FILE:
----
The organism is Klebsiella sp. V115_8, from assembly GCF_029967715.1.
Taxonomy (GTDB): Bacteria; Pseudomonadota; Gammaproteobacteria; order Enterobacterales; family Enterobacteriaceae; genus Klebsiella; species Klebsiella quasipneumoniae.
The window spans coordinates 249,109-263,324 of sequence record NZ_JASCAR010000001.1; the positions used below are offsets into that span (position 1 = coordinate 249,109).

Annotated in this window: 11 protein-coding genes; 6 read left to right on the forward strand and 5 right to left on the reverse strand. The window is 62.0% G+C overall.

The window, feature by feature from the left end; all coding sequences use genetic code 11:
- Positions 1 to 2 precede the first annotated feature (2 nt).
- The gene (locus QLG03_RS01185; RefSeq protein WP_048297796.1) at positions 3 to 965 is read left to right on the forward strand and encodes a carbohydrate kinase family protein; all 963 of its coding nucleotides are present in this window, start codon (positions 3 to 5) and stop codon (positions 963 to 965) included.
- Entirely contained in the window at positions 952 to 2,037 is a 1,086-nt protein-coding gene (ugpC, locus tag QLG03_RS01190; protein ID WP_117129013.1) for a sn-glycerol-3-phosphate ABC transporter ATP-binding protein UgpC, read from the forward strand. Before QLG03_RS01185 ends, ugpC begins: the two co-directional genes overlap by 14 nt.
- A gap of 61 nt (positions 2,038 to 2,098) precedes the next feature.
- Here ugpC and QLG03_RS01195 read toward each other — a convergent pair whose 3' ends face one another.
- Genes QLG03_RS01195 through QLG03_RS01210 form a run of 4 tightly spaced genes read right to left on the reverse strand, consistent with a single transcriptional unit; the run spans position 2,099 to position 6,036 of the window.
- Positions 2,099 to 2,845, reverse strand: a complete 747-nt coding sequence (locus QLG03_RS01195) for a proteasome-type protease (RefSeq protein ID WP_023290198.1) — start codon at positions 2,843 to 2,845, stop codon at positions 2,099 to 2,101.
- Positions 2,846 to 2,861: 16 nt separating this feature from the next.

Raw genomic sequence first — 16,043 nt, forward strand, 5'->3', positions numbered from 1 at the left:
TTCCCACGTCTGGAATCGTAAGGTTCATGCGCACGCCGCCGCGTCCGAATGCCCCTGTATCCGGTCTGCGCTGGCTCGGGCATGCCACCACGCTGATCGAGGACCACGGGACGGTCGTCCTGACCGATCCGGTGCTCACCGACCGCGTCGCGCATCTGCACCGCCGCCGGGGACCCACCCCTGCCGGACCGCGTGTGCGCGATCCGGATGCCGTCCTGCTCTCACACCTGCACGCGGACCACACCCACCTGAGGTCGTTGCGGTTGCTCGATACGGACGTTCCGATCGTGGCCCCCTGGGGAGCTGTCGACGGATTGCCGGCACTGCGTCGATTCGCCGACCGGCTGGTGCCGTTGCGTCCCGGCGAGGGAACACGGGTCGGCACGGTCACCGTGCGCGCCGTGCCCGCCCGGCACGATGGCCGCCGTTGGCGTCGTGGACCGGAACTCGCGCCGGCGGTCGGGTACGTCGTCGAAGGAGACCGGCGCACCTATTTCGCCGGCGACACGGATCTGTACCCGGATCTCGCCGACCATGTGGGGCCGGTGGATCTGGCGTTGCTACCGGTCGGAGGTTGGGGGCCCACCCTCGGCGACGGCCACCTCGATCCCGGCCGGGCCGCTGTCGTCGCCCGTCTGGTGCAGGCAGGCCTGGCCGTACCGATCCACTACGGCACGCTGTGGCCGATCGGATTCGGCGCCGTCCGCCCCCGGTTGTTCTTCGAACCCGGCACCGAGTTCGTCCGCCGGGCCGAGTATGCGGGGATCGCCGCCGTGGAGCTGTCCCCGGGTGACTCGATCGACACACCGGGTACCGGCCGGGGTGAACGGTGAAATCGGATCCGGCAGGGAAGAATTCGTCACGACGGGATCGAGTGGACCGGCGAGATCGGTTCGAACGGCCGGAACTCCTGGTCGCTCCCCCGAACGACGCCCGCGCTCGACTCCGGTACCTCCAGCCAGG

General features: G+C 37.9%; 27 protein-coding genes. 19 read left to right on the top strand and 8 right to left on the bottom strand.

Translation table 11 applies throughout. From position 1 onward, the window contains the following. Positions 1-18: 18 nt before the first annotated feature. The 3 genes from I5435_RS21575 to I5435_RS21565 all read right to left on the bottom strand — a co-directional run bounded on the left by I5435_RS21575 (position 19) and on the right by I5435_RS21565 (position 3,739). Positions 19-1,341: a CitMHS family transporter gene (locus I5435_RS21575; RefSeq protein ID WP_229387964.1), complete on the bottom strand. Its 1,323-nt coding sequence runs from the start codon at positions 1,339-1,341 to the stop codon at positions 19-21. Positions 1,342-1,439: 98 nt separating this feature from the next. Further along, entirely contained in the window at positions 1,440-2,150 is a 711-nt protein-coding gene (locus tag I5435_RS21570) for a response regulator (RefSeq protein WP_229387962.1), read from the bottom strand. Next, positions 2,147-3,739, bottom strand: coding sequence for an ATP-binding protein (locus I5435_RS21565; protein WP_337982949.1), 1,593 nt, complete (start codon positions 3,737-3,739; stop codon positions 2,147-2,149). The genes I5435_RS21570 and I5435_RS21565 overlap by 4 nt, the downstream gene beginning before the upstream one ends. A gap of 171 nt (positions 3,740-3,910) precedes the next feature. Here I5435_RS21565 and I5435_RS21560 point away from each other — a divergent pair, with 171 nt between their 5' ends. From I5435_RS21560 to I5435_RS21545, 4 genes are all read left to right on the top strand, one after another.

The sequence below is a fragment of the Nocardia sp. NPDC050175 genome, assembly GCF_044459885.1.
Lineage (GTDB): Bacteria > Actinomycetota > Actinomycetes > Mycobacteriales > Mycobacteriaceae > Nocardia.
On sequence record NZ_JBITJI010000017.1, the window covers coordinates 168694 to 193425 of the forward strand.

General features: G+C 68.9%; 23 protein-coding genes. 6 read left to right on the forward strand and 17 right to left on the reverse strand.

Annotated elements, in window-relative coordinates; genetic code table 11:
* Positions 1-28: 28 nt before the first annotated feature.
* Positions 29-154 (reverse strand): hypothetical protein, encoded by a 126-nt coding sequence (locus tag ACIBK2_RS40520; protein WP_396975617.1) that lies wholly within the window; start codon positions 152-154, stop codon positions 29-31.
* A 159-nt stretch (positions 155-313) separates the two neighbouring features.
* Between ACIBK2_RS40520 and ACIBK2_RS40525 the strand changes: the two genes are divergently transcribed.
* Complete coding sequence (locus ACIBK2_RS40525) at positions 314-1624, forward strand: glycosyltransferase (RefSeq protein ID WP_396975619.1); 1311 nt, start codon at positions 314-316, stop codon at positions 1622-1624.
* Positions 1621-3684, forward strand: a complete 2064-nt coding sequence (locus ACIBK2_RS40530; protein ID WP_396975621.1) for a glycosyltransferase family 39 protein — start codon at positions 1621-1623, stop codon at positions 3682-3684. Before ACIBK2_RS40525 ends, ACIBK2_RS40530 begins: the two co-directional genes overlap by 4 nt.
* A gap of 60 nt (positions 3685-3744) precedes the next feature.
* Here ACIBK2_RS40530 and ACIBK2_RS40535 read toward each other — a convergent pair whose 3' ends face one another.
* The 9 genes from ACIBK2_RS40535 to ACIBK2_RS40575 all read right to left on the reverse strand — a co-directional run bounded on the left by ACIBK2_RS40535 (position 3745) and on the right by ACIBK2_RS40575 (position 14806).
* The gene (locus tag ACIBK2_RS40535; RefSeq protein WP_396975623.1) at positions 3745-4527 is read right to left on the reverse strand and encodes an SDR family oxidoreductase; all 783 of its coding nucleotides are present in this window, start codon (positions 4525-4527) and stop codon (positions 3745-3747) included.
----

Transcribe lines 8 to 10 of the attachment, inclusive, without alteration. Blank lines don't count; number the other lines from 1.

- Entirely contained in the window at positions 952 to 2,037 is a 1,086-nt protein-coding gene (ugpC, locus tag QLG03_RS01190; protein ID WP_117129013.1) for a sn-glycerol-3-phosphate ABC transporter ATP-binding protein UgpC, read from the forward strand. Before QLG03_RS01185 ends, ugpC begins: the two co-directional genes overlap by 14 nt.
- A gap of 61 nt (positions 2,038 to 2,098) precedes the next feature.
- Here ugpC and QLG03_RS01195 read toward each other — a convergent pair whose 3' ends face one another.